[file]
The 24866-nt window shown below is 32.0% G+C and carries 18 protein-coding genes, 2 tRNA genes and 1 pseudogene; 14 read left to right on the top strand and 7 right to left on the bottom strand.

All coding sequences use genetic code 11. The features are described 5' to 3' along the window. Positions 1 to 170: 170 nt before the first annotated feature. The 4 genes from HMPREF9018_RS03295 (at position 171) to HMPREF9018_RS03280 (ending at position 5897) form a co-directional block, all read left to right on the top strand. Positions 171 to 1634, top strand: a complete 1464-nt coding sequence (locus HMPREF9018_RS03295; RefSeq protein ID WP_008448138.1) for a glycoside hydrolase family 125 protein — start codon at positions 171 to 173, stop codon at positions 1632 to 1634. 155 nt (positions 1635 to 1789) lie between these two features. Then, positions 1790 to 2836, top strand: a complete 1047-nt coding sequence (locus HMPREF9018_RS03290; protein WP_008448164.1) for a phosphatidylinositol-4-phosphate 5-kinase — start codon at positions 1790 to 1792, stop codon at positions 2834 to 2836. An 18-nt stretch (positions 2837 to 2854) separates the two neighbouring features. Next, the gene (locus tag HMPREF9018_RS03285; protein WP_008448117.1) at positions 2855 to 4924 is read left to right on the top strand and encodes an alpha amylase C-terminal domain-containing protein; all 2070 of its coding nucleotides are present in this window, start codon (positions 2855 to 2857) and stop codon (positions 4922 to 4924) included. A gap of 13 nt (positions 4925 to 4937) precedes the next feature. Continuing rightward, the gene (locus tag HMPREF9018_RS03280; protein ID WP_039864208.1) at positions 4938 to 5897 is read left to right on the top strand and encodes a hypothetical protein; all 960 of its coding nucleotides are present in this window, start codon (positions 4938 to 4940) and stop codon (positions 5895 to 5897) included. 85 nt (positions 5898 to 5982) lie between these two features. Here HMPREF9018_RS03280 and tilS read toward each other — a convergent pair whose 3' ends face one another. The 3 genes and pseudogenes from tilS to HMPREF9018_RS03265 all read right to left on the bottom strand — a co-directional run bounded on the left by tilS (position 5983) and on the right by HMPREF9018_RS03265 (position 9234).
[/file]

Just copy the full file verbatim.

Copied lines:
The 24866-nt window shown below is 32.0% G+C and carries 18 protein-coding genes, 2 tRNA genes and 1 pseudogene; 14 read left to right on the top strand and 7 right to left on the bottom strand.

All coding sequences use genetic code 11. The features are described 5' to 3' along the window. Positions 1 to 170: 170 nt before the first annotated feature. The 4 genes from HMPREF9018_RS03295 (at position 171) to HMPREF9018_RS03280 (ending at position 5897) form a co-directional block, all read left to right on the top strand. Positions 171 to 1634, top strand: a complete 1464-nt coding sequence (locus HMPREF9018_RS03295; RefSeq protein ID WP_008448138.1) for a glycoside hydrolase family 125 protein — start codon at positions 171 to 173, stop codon at positions 1632 to 1634. 155 nt (positions 1635 to 1789) lie between these two features. Then, positions 1790 to 2836, top strand: a complete 1047-nt coding sequence (locus HMPREF9018_RS03290; protein WP_008448164.1) for a phosphatidylinositol-4-phosphate 5-kinase — start codon at positions 1790 to 1792, stop codon at positions 2834 to 2836. An 18-nt stretch (positions 2837 to 2854) separates the two neighbouring features. Next, the gene (locus tag HMPREF9018_RS03285; protein WP_008448117.1) at positions 2855 to 4924 is read left to right on the top strand and encodes an alpha amylase C-terminal domain-containing protein; all 2070 of its coding nucleotides are present in this window, start codon (positions 2855 to 2857) and stop codon (positions 4922 to 4924) included. A gap of 13 nt (positions 4925 to 4937) precedes the next feature. Continuing rightward, the gene (locus tag HMPREF9018_RS03280; protein ID WP_039864208.1) at positions 4938 to 5897 is read left to right on the top strand and encodes a hypothetical protein; all 960 of its coding nucleotides are present in this window, start codon (positions 4938 to 4940) and stop codon (positions 5895 to 5897) included. 85 nt (positions 5898 to 5982) lie between these two features. Here HMPREF9018_RS03280 and tilS read toward each other — a convergent pair whose 3' ends face one another. The 3 genes and pseudogenes from tilS to HMPREF9018_RS03265 all read right to left on the bottom strand — a co-directional run bounded on the left by tilS (position 5983) and on the right by HMPREF9018_RS03265 (position 9234).